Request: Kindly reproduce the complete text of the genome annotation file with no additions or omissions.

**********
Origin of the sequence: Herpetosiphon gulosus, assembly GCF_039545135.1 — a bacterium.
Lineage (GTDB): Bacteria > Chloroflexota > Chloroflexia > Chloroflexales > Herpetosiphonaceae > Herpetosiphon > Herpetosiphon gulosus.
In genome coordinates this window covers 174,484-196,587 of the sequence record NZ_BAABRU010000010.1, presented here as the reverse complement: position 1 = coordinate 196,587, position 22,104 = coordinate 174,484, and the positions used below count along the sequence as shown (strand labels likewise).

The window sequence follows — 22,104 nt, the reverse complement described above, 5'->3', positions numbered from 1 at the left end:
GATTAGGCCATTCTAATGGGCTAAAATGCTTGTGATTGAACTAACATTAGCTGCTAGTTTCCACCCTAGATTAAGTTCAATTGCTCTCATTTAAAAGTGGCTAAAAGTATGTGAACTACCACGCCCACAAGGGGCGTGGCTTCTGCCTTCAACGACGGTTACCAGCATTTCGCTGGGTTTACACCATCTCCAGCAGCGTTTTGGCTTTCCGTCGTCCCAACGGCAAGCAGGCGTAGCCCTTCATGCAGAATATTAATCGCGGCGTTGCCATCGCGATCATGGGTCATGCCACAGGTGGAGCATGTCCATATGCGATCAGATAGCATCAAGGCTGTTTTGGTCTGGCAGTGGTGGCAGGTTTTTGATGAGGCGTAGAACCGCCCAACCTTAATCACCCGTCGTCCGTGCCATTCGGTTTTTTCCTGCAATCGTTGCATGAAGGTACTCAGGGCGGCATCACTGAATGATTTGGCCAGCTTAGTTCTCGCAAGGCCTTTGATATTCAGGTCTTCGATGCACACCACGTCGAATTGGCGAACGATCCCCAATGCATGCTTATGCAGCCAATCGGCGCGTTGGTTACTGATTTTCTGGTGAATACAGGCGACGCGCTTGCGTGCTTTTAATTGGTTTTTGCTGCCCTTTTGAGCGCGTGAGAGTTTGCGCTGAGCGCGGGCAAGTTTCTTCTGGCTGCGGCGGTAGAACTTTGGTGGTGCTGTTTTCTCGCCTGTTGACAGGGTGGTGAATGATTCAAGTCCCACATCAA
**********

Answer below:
Origin of the sequence: Herpetosiphon gulosus, assembly GCF_039545135.1 — a bacterium.
Lineage (GTDB): Bacteria > Chloroflexota > Chloroflexia > Chloroflexales > Herpetosiphonaceae > Herpetosiphon > Herpetosiphon gulosus.
In genome coordinates this window covers 174,484-196,587 of the sequence record NZ_BAABRU010000010.1, presented here as the reverse complement: position 1 = coordinate 196,587, position 22,104 = coordinate 174,484, and the positions used below count along the sequence as shown (strand labels likewise).

The window sequence follows — 22,104 nt, the reverse complement described above, 5'->3', positions numbered from 1 at the left end:
GATTAGGCCATTCTAATGGGCTAAAATGCTTGTGATTGAACTAACATTAGCTGCTAGTTTCCACCCTAGATTAAGTTCAATTGCTCTCATTTAAAAGTGGCTAAAAGTATGTGAACTACCACGCCCACAAGGGGCGTGGCTTCTGCCTTCAACGACGGTTACCAGCATTTCGCTGGGTTTACACCATCTCCAGCAGCGTTTTGGCTTTCCGTCGTCCCAACGGCAAGCAGGCGTAGCCCTTCATGCAGAATATTAATCGCGGCGTTGCCATCGCGATCATGGGTCATGCCACAGGTGGAGCATGTCCATATGCGATCAGATAGCATCAAGGCTGTTTTGGTCTGGCAGTGGTGGCAGGTTTTTGATGAGGCGTAGAACCGCCCAACCTTAATCACCCGTCGTCCGTGCCATTCGGTTTTTTCCTGCAATCGTTGCATGAAGGTACTCAGGGCGGCATCACTGAATGATTTGGCCAGCTTAGTTCTCGCAAGGCCTTTGATATTCAGGTCTTCGATGCACACCACGTCGAATTGGCGAACGATCCCCAATGCATGCTTATGCAGCCAATCGGCGCGTTGGTTACTGATTTTCTGGTGAATACAGGCGACGCGCTTGCGTGCTTTTAATTGGTTTTTGCTGCCCTTTTGAGCGCGTGAGAGTTTGCGCTGAGCGCGGGCAAGTTTCTTCTGGCTGCGGCGGTAGAACTTTGGTGGTGCTGTTTTCTCGCCTGTTGACAGGGTGGTGAATGATTCAAGTCCCACATCAA